When word reached
Montreal that Detroit's Red Wings had beaten the Canadiens for hockey's Stanley
Cup, Montrealers cried themselves to sleep. All week before the deciding game
their radios had blared a bouncy ballad, a chanson � r�pondre, which sang the
glory of Maurice Richard, the Canadiens' suspended indispensable man. Its
Qui est si populaire,
C'est Maurice Richard
Qui score tout l'temps.
consoled themselves that they had beaten Detroit three times on home ice, had
lost only on foreign soil and without Richard. Radio stations put the song on
ice until next year when, as the ballad says, Richard "will return again to
score for the Canadiens."
Like a faucet in
the middle of the night, the bickering over the 1956 Olympic Games in Australia
drips on. (Drip, drop, drip, drop, drip, drop.) Four years ago it was the
stadium: whether to hold it in the 90,000-seat Melbourne Cricket Grounds, which
didn't want the contours of its cricket pitch disturbed, or in the nearby
Carlton Oval, which the rival Melbourne Cricket Club didn't want to see
enlarged. Then it was housing: whether to take over the army's Albert Park
barracks or spend scarce housing materials and money on an Olympic Village.
Then it was Labor politicians objecting to the plans for a modernistic new
swimming stadium in Fawkner Park; they called it alienation of park land. There
was even a question whether official starting guns could be imported into the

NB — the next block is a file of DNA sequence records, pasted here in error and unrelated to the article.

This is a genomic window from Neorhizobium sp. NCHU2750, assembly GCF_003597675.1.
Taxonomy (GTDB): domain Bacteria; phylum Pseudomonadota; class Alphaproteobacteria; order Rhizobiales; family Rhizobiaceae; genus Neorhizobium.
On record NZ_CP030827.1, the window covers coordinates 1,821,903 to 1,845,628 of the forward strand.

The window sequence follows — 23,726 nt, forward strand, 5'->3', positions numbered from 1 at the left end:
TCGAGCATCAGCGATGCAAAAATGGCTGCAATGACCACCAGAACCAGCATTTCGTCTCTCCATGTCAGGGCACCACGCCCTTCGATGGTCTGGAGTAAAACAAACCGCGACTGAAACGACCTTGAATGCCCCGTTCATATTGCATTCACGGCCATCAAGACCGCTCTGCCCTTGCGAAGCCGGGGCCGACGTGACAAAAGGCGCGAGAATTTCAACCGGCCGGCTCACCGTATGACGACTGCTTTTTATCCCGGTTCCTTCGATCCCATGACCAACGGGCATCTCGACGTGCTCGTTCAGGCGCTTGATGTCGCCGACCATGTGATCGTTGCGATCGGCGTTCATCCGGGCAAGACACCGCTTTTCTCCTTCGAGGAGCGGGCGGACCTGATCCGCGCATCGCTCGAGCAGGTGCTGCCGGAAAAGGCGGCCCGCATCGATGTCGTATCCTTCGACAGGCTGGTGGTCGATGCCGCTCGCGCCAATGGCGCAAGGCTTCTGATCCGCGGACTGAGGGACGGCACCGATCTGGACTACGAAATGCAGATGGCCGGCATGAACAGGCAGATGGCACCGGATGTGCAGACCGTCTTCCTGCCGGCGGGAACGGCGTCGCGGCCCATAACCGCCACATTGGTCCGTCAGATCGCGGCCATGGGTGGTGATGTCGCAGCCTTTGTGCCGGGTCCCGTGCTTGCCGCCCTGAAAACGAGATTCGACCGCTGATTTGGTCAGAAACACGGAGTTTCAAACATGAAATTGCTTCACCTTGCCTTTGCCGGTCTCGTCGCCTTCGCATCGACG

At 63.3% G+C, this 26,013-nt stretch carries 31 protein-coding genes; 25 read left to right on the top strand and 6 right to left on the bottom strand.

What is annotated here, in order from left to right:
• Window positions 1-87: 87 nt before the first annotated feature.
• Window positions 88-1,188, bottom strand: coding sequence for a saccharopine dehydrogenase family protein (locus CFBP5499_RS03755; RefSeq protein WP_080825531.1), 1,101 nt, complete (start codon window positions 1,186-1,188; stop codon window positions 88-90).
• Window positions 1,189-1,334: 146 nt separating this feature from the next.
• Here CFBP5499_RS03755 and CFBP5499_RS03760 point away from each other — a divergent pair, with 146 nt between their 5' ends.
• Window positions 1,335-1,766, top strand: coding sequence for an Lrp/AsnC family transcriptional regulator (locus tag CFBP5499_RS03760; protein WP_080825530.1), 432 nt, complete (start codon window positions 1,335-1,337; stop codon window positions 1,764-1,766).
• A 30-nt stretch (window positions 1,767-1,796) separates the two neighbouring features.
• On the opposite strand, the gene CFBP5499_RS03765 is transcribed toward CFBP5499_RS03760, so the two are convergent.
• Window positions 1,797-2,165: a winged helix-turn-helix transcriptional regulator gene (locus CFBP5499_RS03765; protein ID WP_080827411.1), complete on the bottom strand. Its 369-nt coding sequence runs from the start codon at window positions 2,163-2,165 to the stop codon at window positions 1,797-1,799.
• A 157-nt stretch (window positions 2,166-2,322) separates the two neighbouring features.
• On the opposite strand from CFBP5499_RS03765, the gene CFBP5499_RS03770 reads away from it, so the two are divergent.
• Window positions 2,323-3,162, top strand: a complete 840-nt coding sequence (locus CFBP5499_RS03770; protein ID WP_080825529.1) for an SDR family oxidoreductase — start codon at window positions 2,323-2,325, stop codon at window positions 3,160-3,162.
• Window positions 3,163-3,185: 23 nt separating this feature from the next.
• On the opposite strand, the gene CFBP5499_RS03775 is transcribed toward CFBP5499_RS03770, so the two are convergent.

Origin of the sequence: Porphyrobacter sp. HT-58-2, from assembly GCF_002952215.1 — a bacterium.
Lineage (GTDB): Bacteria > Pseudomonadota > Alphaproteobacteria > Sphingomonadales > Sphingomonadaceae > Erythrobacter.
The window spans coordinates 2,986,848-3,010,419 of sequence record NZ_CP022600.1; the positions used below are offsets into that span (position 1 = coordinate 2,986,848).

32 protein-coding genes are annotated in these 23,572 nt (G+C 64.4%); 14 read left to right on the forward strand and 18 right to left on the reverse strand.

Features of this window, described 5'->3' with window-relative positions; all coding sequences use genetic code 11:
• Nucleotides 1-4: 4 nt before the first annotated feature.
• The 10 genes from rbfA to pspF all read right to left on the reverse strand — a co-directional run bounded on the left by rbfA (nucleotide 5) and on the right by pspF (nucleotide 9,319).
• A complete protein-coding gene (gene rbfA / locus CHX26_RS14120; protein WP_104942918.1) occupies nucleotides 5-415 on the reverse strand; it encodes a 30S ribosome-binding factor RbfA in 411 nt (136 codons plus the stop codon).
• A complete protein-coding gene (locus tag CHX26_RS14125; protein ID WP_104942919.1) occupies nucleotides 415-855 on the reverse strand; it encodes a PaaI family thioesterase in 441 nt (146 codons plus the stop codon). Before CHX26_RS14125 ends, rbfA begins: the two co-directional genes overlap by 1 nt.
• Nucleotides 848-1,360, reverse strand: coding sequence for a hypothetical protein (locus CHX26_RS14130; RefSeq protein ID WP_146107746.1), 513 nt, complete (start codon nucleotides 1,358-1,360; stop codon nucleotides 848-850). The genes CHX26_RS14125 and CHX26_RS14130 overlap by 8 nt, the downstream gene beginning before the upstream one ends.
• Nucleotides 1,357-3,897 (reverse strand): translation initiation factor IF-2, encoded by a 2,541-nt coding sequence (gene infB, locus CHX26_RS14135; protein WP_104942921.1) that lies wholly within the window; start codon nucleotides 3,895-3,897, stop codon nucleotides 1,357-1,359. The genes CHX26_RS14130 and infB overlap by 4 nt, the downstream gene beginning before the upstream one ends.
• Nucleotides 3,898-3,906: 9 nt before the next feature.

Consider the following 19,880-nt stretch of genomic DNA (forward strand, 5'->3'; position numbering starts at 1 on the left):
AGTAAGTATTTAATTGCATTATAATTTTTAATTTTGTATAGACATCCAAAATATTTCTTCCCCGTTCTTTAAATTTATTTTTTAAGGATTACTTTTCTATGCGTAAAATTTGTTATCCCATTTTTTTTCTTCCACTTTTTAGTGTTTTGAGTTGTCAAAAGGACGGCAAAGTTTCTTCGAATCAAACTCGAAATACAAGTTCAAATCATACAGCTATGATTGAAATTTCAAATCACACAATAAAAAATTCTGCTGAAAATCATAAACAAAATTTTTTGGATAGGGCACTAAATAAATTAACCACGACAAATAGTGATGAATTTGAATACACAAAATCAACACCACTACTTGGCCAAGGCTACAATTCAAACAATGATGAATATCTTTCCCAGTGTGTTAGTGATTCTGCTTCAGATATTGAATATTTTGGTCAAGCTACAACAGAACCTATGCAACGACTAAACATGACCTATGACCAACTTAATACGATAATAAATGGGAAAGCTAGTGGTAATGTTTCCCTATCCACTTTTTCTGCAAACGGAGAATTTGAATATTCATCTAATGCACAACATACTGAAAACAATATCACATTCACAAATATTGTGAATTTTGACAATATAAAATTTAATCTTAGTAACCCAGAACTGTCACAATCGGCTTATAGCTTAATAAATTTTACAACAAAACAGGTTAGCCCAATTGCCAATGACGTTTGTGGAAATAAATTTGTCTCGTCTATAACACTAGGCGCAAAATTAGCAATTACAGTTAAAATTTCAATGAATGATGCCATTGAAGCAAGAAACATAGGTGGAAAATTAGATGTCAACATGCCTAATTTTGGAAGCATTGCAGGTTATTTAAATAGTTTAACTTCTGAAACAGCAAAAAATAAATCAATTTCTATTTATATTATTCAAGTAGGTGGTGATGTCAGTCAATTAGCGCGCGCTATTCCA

state of Victoria (which contains the city of Melbourne) because they violated
a local firearms ordinance.
Through it all,
Avery Brundage, a Chicago lawyer who doubles as president of the International
Olympic Committee, had trouble holding his peace. Early this month Brundage
decided to fly out to Melbourne to see for himself. His first words were
encouraging: "I see nothing to warrant serious criticism.... There are
still 18 months to go."
examination, Brundage showed doubts: "The fact is there is nothing
finished.... It is possible to do the job with credit to Australia, but judging
from the record to date it is a grave question whether it will be done." As
he departed, Brundage sounded frankly pessimistic: "There is a remote
possibility Melbourne could lose the games.... All the other nations want the
games to be held in their countries."
Although a 1953
Australian Gallup Poll showed 17% of the Aussies opposed to holding the
Olympiad, the dissenters have been far louder than they are effective. Despite
sporadic interruptions by a chronic carpenters' strike, Labor Party politicking
and the cricket season itself, work on converting the Melbourne Cricket Grounds
and enlarging its capacity to 125,000 has been under way for nearly two years.
Olympic Park, with its huge new swimming stadium, velodrome for cycling races,
two football fields and auxiliary running track, is developing into a reality.
There are ample funds for the 700-unit Olympic Village, just seven miles out of
town; but, since it is primarily designed as a civilian housing project, there
is no point in completing it much before the 6,000 athletes and officials
arrive. The civilians can't move in until the Olympians depart.
No one, least of
all the Aussies themselves, really blamed Brundage for prodding them along.
They seemed to realize it is he who will take the rap if the games flop. On the
other hand, neither did anyone, including Brundage, seriously doubt that the
Desert Rats who helped drive Rommel out of Africa could put up a small housing
development and a few stadiums once they put their minds to it. Brundage acted
like a man who was simply trying to get them to concentrate on the job.
"It's a shame he did not come here 12 months ago," sighed an Olympic
official as Brundage hustled away.